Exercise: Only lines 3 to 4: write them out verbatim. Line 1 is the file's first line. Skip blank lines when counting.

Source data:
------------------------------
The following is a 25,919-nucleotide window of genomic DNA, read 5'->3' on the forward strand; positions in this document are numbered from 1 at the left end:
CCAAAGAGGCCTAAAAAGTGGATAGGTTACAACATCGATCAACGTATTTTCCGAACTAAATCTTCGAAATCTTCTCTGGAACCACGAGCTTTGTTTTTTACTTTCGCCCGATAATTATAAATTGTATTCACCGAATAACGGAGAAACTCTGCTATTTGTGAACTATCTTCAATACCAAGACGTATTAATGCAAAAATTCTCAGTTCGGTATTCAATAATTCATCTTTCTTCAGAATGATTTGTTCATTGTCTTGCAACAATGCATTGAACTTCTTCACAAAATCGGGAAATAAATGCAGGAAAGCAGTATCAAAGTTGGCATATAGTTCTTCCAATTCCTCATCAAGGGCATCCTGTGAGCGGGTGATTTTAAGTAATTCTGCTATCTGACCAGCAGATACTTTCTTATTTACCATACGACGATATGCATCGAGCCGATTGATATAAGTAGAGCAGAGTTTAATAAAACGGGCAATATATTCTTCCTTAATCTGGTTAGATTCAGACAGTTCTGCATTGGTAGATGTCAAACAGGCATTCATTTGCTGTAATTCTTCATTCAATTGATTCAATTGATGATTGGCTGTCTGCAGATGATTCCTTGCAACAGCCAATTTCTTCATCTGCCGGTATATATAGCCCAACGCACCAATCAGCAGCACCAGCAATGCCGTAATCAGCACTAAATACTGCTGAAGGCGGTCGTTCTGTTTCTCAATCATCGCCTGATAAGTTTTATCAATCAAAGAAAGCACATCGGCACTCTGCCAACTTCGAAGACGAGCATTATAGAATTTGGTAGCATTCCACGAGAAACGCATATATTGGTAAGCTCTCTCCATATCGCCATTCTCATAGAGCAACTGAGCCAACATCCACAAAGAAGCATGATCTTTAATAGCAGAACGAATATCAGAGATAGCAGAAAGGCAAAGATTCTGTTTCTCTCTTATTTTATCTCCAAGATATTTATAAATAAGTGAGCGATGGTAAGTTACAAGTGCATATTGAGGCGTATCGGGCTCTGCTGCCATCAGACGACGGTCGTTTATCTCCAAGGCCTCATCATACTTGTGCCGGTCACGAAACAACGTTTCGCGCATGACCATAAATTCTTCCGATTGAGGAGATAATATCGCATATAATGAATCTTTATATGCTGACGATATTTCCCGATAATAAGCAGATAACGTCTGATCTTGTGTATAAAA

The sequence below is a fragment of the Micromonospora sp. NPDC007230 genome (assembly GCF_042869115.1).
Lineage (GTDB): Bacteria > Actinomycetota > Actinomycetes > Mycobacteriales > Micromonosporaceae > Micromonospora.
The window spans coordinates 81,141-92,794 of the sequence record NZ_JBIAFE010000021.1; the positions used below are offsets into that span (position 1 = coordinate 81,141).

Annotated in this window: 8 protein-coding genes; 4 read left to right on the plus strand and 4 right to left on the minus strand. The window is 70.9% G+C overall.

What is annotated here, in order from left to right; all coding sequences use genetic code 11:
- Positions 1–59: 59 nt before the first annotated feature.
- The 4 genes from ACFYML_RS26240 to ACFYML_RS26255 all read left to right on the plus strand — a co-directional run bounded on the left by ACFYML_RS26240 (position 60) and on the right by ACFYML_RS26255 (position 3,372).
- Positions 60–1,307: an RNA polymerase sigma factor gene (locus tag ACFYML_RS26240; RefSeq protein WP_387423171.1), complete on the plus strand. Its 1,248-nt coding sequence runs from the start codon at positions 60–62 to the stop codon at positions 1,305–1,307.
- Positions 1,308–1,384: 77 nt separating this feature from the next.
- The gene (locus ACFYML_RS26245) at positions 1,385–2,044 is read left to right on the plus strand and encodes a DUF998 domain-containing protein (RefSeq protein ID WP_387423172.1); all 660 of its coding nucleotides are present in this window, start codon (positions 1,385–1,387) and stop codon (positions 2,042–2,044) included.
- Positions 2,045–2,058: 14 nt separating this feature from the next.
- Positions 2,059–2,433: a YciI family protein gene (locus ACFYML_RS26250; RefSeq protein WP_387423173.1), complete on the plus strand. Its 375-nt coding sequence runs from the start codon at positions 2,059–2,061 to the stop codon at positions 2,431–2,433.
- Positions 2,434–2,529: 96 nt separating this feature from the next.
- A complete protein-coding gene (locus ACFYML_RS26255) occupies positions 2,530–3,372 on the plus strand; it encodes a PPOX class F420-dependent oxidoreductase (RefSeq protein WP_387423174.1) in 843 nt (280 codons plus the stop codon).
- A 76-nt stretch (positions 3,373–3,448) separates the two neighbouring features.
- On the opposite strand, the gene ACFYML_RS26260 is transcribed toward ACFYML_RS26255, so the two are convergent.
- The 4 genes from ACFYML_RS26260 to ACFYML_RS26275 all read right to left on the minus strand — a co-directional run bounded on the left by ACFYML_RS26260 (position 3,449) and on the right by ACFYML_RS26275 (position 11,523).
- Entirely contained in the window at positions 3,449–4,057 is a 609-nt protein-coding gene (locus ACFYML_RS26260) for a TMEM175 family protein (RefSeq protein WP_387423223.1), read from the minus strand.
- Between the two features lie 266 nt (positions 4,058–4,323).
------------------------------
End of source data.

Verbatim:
The sequence below is a fragment of the Micromonospora sp. NPDC007230 genome (assembly GCF_042869115.1).
Lineage (GTDB): Bacteria > Actinomycetota > Actinomycetes > Mycobacteriales > Micromonosporaceae > Micromonospora.